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I have read a lot about this on here and other articles. First let me explain my situation.

Let's say I have the following REST backend:

GET /user returns all users in JSON. (No need to be logged-in)
POST /user registers new user. (No need to be logged-in)
DELETE /user deletes a user. (You do need to be logged-in)

POST /login posts login credentials and returns a 200 OK on succesful authentication. Also this creates a session with the username.

DELETE /login logout, this deletes the session.

For user authentication and roles I use Deadbolt-2 so for example when DELETE /user is called first the session will be viewed to determine whether you are logged-in and then the username is used to determine if you have the correct permissions.

This works. My question is not about this kind of authorization/authentication. It is however about the following:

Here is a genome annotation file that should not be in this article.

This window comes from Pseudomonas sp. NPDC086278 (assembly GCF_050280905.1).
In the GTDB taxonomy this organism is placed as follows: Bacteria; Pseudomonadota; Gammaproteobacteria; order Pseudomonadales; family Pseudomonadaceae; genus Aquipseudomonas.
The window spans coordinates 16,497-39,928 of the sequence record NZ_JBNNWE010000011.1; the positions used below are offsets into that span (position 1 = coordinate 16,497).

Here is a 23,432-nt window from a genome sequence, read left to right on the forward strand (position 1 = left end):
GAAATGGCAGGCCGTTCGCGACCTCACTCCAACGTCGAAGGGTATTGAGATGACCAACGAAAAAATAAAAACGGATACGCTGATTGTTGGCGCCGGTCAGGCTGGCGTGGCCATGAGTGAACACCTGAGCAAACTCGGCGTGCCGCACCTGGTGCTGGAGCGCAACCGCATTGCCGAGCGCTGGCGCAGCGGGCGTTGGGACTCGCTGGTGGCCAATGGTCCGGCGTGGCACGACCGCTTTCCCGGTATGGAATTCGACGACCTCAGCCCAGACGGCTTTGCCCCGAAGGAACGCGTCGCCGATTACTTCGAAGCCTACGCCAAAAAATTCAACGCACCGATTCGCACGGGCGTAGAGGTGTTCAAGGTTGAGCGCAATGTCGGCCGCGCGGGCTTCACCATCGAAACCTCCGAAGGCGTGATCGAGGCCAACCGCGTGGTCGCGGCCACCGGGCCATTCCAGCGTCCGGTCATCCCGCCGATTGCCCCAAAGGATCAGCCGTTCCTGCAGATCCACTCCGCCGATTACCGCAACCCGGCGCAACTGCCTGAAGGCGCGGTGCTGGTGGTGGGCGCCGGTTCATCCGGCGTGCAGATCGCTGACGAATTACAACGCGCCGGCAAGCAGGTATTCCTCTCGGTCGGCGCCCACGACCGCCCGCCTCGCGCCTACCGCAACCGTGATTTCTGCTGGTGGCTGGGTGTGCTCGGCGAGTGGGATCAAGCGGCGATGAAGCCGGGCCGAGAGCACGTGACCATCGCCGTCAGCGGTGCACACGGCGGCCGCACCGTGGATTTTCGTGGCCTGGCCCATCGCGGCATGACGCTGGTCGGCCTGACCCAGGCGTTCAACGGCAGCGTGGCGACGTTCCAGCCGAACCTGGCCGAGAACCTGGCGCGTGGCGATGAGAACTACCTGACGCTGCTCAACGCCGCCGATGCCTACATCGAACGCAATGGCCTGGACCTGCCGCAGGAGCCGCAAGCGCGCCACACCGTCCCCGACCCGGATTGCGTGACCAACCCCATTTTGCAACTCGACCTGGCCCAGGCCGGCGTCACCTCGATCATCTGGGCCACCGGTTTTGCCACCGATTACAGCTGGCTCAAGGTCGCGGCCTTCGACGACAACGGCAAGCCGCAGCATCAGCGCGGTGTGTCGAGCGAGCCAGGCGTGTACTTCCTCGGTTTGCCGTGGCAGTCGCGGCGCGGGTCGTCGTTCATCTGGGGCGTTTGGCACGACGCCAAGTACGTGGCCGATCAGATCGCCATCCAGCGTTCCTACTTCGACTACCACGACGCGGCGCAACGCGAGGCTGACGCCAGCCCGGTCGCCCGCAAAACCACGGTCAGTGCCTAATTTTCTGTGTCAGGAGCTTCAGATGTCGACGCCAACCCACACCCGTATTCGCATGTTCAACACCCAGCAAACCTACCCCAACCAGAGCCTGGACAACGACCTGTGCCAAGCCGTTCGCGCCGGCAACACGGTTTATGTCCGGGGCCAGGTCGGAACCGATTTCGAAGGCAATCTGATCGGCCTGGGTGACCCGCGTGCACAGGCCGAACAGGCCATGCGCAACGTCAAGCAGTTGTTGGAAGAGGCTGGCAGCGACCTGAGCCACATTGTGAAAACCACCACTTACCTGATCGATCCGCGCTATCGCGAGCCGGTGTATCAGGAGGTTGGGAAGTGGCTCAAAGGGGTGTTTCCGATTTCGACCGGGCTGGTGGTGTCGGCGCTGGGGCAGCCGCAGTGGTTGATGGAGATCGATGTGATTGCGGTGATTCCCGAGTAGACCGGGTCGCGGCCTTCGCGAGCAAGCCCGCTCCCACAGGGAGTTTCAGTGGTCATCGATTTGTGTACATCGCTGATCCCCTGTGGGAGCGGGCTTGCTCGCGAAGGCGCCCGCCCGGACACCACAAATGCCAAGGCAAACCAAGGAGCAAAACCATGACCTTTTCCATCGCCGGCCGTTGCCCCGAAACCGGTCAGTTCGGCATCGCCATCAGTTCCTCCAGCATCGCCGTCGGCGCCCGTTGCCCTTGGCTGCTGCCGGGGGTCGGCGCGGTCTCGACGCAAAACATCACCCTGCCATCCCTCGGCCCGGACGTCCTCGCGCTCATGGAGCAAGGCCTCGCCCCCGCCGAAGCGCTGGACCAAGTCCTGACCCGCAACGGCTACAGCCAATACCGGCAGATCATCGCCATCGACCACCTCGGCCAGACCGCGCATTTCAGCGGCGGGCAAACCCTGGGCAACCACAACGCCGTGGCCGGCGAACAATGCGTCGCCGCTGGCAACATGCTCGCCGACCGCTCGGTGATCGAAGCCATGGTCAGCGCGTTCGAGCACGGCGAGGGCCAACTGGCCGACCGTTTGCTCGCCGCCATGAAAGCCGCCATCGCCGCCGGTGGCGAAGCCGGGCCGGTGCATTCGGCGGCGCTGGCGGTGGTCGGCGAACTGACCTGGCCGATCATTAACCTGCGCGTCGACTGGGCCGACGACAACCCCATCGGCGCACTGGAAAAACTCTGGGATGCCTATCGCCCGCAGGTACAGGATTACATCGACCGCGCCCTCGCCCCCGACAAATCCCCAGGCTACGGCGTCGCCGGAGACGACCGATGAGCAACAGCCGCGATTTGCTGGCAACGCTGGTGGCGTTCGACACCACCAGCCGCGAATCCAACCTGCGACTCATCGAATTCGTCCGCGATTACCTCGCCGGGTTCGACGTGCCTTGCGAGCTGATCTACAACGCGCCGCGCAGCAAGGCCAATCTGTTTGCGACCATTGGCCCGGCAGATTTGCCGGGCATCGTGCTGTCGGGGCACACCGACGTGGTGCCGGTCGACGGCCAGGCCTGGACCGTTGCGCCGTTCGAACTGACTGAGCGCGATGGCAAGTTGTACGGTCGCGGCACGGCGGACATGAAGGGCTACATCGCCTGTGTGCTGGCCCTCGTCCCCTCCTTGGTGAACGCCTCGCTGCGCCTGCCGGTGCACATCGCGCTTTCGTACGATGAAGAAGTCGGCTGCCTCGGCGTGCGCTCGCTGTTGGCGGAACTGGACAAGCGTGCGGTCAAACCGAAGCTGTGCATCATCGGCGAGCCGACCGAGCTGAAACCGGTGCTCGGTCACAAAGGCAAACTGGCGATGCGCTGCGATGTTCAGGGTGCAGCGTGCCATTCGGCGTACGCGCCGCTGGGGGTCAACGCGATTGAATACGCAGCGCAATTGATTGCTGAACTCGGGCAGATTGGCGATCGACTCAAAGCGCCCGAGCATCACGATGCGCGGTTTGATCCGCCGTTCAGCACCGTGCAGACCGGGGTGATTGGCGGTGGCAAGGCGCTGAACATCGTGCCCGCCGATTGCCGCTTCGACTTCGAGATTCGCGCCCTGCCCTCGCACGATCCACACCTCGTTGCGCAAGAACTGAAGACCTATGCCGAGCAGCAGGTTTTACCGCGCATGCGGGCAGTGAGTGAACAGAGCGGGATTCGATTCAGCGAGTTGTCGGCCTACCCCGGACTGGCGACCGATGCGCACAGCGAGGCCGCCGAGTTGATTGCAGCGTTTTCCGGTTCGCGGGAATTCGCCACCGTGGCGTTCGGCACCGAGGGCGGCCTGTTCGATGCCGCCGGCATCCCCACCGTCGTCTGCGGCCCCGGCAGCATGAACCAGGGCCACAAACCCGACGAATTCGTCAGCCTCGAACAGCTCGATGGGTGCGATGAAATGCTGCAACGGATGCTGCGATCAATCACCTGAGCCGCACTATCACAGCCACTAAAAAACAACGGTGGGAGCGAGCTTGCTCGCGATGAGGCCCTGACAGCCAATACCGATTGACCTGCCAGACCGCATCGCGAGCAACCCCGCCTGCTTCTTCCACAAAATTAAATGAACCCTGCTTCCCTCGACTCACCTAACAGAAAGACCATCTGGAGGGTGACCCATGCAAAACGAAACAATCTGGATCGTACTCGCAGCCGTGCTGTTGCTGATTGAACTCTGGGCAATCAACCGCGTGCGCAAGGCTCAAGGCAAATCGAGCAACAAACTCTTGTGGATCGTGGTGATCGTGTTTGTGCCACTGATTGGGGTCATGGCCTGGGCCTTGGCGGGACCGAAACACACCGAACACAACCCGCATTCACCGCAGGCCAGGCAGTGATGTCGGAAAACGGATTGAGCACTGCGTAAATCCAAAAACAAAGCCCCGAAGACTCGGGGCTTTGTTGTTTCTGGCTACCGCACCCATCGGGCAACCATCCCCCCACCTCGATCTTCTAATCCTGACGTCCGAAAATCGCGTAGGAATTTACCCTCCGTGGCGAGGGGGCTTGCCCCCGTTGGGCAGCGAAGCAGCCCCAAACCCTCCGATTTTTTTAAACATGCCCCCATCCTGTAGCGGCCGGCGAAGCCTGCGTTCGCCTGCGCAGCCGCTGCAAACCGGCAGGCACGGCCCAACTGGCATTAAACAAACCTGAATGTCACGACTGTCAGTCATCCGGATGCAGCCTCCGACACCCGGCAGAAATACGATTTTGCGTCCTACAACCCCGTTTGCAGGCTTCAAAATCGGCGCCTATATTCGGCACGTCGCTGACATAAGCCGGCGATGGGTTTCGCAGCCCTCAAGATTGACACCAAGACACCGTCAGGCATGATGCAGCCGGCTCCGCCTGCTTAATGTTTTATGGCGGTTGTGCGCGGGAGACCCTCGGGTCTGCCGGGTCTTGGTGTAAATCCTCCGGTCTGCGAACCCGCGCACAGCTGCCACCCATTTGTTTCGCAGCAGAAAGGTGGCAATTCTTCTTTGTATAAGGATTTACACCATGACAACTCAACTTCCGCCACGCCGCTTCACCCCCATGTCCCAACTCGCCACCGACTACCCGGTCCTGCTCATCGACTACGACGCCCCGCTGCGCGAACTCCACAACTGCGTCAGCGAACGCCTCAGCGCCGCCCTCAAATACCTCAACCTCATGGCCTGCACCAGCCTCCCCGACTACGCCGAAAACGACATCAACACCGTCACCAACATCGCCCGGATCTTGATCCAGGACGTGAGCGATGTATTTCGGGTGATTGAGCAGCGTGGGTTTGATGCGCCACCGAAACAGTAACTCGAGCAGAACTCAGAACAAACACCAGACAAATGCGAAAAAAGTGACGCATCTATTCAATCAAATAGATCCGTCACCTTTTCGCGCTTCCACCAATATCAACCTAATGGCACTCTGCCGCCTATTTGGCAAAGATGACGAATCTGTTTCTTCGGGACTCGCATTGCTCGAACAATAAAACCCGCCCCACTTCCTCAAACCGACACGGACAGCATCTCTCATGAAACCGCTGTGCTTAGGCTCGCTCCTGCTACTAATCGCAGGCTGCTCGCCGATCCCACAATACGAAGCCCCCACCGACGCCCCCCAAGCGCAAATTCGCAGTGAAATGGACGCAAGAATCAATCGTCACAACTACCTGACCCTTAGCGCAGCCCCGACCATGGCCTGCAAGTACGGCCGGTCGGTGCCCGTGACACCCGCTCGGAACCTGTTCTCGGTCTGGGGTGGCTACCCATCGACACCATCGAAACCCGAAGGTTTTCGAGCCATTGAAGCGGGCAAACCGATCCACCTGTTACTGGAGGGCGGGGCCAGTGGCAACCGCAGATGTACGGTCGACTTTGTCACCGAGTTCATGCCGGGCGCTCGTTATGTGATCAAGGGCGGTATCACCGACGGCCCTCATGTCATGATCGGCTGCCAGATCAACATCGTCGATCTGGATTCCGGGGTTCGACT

I want to secure the "public" API calls like: GET /user in a way so only front-end applications that are approved by me can access them.

I have read a lot about api-keys and HMAC and oAuth. But it seems to me they are talking about the first scenario and not the second. So how would I go about this in my situation ?

Thank you for your time.

share|improve this question
Logins and granting access only to approved clients are sort of the same thing. You have to keep a list of all approved clients. How else are you going to know if the client may access your API? Also, the client has to identify itself somehow. This identification process has to contain a secret between you and the client. Otherwise, what stops me from telling you: "Hi, I'm client XY, gimme API!", even though I'm not on your list. This is (on a basic level) equivalent to a username/password-based login. Or giving out "API keys". – Carsten Aug 6 '13 at 12:44
So I should implement an extra basic level of authorization below the ones I have right now for my front-end to automatically log-in with ? – Jim Aug 6 '13 at 13:08

You might find this Securing Single Page Apps and REST Services article by James Ward useful, it's built using Play Framework, Java, jQuery, and CoffeeScript.

The reference source is here:

share|improve this answer
I found this about 2 hours ago by myself actually. This in combination with Carsten's comment is really helping me. – Jim Aug 6 '13 at 14:40

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